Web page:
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Planet Video...


Topics: Astronomy, Astrophysics, Exoplanets, Space Exploration

In 2008, HR8799 was the first extrasolar planetary system ever directly imaged. Now, the famed system stars in its very own video.

Using observations collected over the past 12 years, Northwestern University astrophysicist Jason Wang has assembled a stunning time-lapse video of the family of four planets — each more massive than Jupiter — orbiting their star. The video gives viewers an unprecedented glimpse into planetary motion.

“It’s usually difficult to see planets in orbit,” Wang said. “For example, it isn’t apparent that Jupiter or Mars orbit our sun because we live in the same system and don’t have a top-down view. Astronomical events happen too quickly or slowly to capture in a movie. But this video shows planets moving on a human time scale. I hope it enables people to enjoy something wondrous.”

An expert in exoplanet imaging, Wang is an assistant professor of physics and astronomy at Northwestern’s Weinberg College of Arts and Sciences and a member of the Center for Interdisciplinary Exploration and Research in Astrophysics (CIERA).

Watch distant worlds dance around their sun, Amanda Morris, Northwestern University.

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Reimagining ET...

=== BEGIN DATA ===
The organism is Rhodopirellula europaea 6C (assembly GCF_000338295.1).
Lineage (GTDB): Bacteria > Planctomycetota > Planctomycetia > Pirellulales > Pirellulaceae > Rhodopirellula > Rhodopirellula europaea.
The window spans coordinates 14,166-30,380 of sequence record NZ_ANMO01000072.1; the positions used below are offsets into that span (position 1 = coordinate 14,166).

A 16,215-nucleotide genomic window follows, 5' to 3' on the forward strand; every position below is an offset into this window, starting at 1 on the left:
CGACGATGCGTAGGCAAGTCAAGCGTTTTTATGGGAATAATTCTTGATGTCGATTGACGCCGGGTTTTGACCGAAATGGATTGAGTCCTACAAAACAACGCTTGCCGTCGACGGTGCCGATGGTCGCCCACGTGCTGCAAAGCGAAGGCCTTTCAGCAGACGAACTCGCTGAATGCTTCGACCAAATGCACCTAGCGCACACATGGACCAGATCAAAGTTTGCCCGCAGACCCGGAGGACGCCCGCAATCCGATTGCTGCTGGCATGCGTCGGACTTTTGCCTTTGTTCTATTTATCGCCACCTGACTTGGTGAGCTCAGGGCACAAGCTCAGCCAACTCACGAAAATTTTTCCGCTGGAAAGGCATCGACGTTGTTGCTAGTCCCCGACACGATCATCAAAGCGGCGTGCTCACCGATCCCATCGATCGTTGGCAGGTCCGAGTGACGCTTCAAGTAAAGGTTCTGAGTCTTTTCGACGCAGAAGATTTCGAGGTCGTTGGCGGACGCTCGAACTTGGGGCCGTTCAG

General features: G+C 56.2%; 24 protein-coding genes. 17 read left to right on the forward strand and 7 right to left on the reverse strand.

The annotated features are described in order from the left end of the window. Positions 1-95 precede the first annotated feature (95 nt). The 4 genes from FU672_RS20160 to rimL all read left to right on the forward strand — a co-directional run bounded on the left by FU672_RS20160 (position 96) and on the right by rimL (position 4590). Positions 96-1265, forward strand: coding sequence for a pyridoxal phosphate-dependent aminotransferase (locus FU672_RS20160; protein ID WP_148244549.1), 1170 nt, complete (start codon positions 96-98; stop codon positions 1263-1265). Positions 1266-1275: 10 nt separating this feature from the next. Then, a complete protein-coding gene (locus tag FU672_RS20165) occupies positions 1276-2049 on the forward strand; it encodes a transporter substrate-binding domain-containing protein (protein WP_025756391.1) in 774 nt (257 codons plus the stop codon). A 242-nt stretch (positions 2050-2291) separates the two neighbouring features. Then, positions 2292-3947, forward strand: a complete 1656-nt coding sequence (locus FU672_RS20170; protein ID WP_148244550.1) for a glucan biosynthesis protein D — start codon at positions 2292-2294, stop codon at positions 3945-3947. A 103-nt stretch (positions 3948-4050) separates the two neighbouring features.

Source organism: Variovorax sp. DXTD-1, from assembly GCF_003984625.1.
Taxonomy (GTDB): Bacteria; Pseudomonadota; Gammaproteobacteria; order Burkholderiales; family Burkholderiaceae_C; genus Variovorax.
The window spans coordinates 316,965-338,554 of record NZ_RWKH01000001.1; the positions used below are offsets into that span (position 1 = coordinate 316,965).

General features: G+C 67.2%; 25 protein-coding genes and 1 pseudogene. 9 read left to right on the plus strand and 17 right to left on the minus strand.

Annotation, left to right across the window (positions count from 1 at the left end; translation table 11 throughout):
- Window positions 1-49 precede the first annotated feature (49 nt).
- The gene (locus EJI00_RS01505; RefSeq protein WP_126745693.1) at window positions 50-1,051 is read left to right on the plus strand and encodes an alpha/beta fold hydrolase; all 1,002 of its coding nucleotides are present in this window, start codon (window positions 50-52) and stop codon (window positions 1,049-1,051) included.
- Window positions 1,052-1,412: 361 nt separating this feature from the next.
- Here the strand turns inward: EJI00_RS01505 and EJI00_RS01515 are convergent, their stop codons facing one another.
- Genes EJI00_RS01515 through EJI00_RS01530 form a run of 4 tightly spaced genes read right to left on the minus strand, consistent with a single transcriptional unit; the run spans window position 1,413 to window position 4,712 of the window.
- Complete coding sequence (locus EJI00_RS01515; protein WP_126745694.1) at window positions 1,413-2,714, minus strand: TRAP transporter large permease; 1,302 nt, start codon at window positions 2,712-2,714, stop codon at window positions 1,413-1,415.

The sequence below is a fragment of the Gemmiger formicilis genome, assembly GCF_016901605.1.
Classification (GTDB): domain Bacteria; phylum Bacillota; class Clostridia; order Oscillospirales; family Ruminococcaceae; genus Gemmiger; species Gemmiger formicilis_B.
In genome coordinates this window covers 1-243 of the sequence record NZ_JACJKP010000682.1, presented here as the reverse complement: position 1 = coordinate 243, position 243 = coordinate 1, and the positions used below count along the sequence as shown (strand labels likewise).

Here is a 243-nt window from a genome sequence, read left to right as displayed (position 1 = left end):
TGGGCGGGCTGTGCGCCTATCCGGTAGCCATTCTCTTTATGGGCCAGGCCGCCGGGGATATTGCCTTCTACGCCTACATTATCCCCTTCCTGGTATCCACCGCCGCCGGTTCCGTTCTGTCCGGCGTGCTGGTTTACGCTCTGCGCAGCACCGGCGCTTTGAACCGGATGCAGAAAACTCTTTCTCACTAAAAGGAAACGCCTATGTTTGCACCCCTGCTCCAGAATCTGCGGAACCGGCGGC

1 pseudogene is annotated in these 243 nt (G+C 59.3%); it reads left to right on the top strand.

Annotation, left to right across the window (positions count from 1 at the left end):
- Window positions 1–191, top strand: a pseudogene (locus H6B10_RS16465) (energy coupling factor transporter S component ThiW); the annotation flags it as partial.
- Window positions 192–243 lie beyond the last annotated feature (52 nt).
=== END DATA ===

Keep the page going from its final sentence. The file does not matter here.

Life on other planets might not look like any beings we’re used to on Earth. It may even be unrecognizable at first to scientists searching for it. Credit: William Hand

Topics: Astrobiology, Astronomy, Astrophysics, Planetary Science, SETI, Space Exploration

Sarah Stewart Johnson was a college sophomore when she first stood atop Hawaii’s Mauna Kea volcano. Its dried lava surface differed from the eroded, tree-draped mountains of her home state of Kentucky. Johnson wandered away from the other young researchers she was with and toward a distant ridge of the 13,800-foot summit. Looking down, she turned over a rock with the toe of her boot. To her surprise, a tiny fern lived underneath it, sprouting from ash and cinder cones. “It felt like it stood for all of us, huddled under that rock, existing against the odds,” Johnson says.

Her true epiphany, though, wasn’t about the hardiness of life on Earth or the hardships of being human: It was about aliens. Even if a landscape seemed strange and harsh from a human perspective, other kinds of life might find it quite comfortable. The thought opened up the cosmic real estate and the variety of life she imagined might be beyond Earth’s atmosphere. “It was on that trip that the idea of looking for life in the universe began to make sense to me,” Johnson says.